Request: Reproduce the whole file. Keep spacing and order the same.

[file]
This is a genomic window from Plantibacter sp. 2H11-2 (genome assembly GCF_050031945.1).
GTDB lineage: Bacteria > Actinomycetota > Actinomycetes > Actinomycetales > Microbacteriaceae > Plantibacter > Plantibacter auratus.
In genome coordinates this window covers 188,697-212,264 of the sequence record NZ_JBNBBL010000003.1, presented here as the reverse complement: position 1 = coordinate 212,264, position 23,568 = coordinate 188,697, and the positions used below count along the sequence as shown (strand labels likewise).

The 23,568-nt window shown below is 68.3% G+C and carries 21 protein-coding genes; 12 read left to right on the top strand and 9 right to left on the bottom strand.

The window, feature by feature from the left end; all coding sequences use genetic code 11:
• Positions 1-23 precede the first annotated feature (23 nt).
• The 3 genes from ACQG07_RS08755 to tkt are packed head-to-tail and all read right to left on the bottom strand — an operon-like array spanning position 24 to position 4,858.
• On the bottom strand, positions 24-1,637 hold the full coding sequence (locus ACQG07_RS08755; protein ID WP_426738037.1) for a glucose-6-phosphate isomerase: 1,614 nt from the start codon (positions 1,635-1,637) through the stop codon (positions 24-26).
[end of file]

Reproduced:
This is a genomic window from Plantibacter sp. 2H11-2 (genome assembly GCF_050031945.1).
GTDB lineage: Bacteria > Actinomycetota > Actinomycetes > Actinomycetales > Microbacteriaceae > Plantibacter > Plantibacter auratus.
In genome coordinates this window covers 188,697-212,264 of the sequence record NZ_JBNBBL010000003.1, presented here as the reverse complement: position 1 = coordinate 212,264, position 23,568 = coordinate 188,697, and the positions used below count along the sequence as shown (strand labels likewise).

The 23,568-nt window shown below is 68.3% G+C and carries 21 protein-coding genes; 12 read left to right on the top strand and 9 right to left on the bottom strand.

The window, feature by feature from the left end; all coding sequences use genetic code 11:
• Positions 1-23 precede the first annotated feature (23 nt).
• The 3 genes from ACQG07_RS08755 to tkt are packed head-to-tail and all read right to left on the bottom strand — an operon-like array spanning position 24 to position 4,858.
• On the bottom strand, positions 24-1,637 hold the full coding sequence (locus ACQG07_RS08755; protein ID WP_426738037.1) for a glucose-6-phosphate isomerase: 1,614 nt from the start codon (positions 1,635-1,637) through the stop codon (positions 24-26).